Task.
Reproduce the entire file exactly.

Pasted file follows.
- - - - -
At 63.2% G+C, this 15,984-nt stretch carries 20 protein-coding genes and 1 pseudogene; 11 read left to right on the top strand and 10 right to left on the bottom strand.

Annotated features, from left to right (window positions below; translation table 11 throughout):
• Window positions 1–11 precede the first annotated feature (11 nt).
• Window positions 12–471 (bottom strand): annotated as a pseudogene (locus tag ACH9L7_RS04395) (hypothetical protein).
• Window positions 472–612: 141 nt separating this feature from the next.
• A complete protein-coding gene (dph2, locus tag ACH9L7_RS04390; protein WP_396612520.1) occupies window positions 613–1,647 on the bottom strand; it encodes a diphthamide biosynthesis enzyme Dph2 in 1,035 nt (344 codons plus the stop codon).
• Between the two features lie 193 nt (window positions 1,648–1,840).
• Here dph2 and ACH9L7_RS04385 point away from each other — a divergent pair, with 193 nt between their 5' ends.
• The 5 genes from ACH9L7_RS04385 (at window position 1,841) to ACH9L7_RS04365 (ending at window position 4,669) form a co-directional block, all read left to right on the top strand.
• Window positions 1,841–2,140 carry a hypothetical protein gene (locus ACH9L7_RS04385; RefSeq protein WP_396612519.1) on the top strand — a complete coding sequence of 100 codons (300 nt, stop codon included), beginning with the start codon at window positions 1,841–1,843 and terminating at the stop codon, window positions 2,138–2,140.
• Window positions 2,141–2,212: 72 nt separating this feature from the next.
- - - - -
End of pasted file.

At 63.2% G+C, this 15,984-nt stretch carries 20 protein-coding genes and 1 pseudogene; 11 read left to right on the top strand and 10 right to left on the bottom strand.

Annotated features, from left to right (window positions below; translation table 11 throughout):
• Window positions 1–11 precede the first annotated feature (11 nt).
• Window positions 12–471 (bottom strand): annotated as a pseudogene (locus tag ACH9L7_RS04395) (hypothetical protein).
• Window positions 472–612: 141 nt separating this feature from the next.
• A complete protein-coding gene (dph2, locus tag ACH9L7_RS04390; protein WP_396612520.1) occupies window positions 613–1,647 on the bottom strand; it encodes a diphthamide biosynthesis enzyme Dph2 in 1,035 nt (344 codons plus the stop codon).
• Between the two features lie 193 nt (window positions 1,648–1,840).
• Here dph2 and ACH9L7_RS04385 point away from each other — a divergent pair, with 193 nt between their 5' ends.
• The 5 genes from ACH9L7_RS04385 (at window position 1,841) to ACH9L7_RS04365 (ending at window position 4,669) form a co-directional block, all read left to right on the top strand.
• Window positions 1,841–2,140 carry a hypothetical protein gene (locus ACH9L7_RS04385; RefSeq protein WP_396612519.1) on the top strand — a complete coding sequence of 100 codons (300 nt, stop codon included), beginning with the start codon at window positions 1,841–1,843 and terminating at the stop codon, window positions 2,138–2,140.
• Window positions 2,141–2,212: 72 nt separating this feature from the next.